Ronald MASCARENA, Petitioner and Appellant, v. STATE of Montana, Respondent and Appellee.
¶1 Ronald Fermin Mascarena appeals from an order of the Thirteenth Judicial District Court, Yellowstone County, dismissing his petition for postconviction relief without an evidentiary hearing. We affirm.
¶2 We restate the issue on appeal as follows:
Whether the District Court erred when it dismissed Mascarena's petition for postconviction relief.
PROCEDURAL AND FACTUAL BACKGROUND
¶3 In 1999, Mascarena pleaded guilty to felony Partner or Family Member Assault (PFMA) and was required to register as a violent offender. In 2007, Mascarena was charged with failure to register as a violent offender, a felony. He entered a plea of nolo contendere and was sentenced to three years to the Department of Corrections, all suspended. Mascarena's sentence was subsequently revoked in August 2009, and again in October 2009. In February 2011, Mascarena filed a petition for an out-of-time appeal to this Court concerning his failure to register conviction, alleging extraordinary circumstances justified his untimely appeal. This Court granted the petition. However, the appeal was ultimately dismissed on September 20, 2011, when the appeal was deemed frivolous. On September 2, 2015, Mascarena filed a petition for postconviction relief. On December 20, 2016, the District Court dismissed the petition without a hearing, concluding Mascarena's claims were time barred and finding no equitable grounds to extend the deadline. Mascarena appeals.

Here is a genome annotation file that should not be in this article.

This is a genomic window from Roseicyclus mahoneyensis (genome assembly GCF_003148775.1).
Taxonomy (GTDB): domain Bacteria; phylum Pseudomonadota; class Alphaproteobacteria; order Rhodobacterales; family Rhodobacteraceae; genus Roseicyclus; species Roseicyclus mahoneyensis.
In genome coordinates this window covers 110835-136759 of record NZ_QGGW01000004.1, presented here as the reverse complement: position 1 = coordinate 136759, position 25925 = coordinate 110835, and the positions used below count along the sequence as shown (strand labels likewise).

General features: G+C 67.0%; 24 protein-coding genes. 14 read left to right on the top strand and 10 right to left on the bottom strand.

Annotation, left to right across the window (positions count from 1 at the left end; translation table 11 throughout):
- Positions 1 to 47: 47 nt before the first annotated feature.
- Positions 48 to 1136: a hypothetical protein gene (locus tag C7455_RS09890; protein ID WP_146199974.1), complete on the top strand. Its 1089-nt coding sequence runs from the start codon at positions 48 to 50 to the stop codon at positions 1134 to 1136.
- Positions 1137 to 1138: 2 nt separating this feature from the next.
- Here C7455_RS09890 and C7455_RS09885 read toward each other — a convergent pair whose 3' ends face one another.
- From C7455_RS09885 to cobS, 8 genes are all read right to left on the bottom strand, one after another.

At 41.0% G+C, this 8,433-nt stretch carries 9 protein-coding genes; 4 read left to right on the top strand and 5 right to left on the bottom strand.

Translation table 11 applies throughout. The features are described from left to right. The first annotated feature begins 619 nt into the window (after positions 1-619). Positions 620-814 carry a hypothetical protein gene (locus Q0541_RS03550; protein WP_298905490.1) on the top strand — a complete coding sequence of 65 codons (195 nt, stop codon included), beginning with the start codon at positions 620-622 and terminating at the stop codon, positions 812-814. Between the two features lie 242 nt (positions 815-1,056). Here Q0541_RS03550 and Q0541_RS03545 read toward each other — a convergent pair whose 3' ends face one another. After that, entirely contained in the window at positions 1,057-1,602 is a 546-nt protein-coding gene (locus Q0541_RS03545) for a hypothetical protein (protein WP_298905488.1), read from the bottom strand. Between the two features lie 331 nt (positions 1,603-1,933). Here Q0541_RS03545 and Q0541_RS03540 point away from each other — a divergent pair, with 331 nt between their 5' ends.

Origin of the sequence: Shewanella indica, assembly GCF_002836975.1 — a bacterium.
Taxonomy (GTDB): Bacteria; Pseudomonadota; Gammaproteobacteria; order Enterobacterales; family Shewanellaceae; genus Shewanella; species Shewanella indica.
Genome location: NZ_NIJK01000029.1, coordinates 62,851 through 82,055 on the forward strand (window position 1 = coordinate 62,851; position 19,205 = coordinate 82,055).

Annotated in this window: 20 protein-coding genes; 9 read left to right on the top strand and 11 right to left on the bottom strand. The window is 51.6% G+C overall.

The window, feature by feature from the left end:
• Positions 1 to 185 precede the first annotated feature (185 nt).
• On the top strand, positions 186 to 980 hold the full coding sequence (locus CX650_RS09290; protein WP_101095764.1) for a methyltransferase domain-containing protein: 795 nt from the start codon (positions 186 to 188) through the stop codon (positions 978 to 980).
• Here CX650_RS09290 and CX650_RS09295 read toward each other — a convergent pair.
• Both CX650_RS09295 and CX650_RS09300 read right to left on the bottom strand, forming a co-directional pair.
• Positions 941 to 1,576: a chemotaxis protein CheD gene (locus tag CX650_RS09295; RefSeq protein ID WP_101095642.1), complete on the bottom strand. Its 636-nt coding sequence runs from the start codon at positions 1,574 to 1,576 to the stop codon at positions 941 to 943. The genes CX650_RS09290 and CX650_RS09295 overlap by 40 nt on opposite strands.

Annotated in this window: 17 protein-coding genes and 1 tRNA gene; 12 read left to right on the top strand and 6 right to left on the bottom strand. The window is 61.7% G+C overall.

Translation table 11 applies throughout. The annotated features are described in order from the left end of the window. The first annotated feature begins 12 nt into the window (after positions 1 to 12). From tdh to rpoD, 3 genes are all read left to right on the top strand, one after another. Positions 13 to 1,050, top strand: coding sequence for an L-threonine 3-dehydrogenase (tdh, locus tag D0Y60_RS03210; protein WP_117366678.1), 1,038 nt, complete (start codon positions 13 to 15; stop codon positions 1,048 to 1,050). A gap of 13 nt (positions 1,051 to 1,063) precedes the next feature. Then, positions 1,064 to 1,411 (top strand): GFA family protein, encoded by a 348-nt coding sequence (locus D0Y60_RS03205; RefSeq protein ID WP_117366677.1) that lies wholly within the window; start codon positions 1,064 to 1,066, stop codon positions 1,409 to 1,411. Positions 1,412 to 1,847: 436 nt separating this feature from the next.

STANDARD OF REVIEW
¶4 We review a district court's denial of a petition for postconviction relief to determine whether that court's findings are clearly erroneous and whether its conclusions of law are correct. Walker v. State, 2003 MT 134, ¶ 36, 316 Mont. 103, 68 P.3d 872. A petitioner seeking to reverse a district court's denial of a petition for postconviction relief “bears a heavy burden.” State v. Cobell, 2004 MT 46, ¶ 14, 320 Mont. 122, 86 P.3d 20.
¶5 Whether the District Court erred when it dismissed Mascarena's petition for postconviction relief.
¶6 A person convicted of an offense who has no adequate remedy of appeal but claims that a sentence was imposed in violation of Montana law or their constitutional rights may petition for postconviction relief. Section 46-21-101, MCA. An individual petitioning for relief pursuant to § 46-21-101, MCA, must file his or her claim “within 1 year of the date that the conviction becomes final.” Section 46-21-102(1), MCA. For purposes of this statute, a conviction becomes final when the time for appeal to this Court expires, the time for petitioning the United States Supreme Court for review expires, or, if review is sought in the United States Supreme Court, on the date that that Court issues its final order in the case. Section 46-21-102(1), MCA. Section 46-21-102(2), MCA, creates an exception to the general rule and extends the filing deadline where the petitioner alleges newly discovered evidence establishing the petitioner's innocence. If the new evidence meets the statutory standard, the petitioner may file a claim more than one year after the conviction became final. Guillen v. State, 2018 MT 71, ¶ 13, 391 Mont. 131, 415 P.3d 1.
¶7 Mascarena's petition falls far outside the one-year deadline enunciated in § 46-21-102(1), MCA. His conviction became final on December 19, 2011, upon expiration of time to appeal this Court's September 20, 2011 order to the United States Supreme Court in accordance with § 46-21-102(1)(b), MCA. Sup. Ct. R. 13.1. Therefore, Mascarena had one year, or until December 18, 2012, to file a petition for postconviction relief pursuant to § 46-21-102(1), MCA. Mascarena's petition was not filed until September 2, 2015, almost three years after the deadline expired.